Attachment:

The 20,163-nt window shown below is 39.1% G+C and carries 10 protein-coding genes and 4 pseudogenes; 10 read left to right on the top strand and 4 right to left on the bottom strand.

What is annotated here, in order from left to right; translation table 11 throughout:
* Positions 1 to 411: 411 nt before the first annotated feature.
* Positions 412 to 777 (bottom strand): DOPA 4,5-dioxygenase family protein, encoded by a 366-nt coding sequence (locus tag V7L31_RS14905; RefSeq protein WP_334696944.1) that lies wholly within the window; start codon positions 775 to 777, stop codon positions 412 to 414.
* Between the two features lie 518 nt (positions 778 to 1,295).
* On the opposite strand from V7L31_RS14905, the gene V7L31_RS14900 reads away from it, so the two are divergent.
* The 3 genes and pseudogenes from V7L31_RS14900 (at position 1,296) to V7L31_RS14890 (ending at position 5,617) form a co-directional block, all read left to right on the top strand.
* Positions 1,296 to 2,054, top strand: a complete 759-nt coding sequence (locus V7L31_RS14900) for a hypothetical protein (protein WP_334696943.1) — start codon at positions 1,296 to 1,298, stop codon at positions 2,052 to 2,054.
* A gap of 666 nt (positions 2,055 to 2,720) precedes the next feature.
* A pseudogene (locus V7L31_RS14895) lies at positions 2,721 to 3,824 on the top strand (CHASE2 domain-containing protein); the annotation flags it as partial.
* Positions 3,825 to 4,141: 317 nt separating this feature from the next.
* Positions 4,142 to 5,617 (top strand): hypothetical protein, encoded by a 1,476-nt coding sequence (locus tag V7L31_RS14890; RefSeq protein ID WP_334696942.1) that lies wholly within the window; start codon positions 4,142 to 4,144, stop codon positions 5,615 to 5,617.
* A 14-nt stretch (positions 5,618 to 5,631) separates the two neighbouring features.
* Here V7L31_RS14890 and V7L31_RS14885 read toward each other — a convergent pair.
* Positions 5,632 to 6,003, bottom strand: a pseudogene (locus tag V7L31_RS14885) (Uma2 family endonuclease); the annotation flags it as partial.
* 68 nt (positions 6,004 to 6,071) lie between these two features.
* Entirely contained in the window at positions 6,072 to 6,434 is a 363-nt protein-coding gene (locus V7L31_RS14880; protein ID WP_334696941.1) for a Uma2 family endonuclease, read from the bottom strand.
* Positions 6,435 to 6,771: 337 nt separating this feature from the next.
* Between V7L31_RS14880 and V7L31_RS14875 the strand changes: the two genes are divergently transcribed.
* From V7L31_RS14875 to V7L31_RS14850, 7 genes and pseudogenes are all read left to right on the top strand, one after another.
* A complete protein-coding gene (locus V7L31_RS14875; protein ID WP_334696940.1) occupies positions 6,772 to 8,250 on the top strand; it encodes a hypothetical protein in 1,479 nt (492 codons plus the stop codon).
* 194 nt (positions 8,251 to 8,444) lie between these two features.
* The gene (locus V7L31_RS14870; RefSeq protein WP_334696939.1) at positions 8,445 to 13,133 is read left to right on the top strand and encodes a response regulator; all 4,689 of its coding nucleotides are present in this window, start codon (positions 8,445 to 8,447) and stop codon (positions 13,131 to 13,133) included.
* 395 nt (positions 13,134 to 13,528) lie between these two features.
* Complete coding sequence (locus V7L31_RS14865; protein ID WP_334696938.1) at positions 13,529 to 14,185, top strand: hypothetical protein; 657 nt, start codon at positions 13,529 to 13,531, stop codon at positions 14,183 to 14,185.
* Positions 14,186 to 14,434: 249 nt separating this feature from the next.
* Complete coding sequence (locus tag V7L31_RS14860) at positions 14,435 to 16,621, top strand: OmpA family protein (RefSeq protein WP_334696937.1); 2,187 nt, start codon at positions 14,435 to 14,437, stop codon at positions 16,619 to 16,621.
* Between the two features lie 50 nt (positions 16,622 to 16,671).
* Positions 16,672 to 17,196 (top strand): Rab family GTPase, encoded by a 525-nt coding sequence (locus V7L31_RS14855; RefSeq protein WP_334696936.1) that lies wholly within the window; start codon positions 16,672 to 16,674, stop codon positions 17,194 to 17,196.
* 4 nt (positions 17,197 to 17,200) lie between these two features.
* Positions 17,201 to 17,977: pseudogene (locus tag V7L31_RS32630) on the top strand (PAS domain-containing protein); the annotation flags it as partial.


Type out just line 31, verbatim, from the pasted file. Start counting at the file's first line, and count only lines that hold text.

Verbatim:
* Positions 17,201 to 17,977: pseudogene (locus tag V7L31_RS32630) on the top strand (PAS domain-containing protein); the annotation flags it as partial.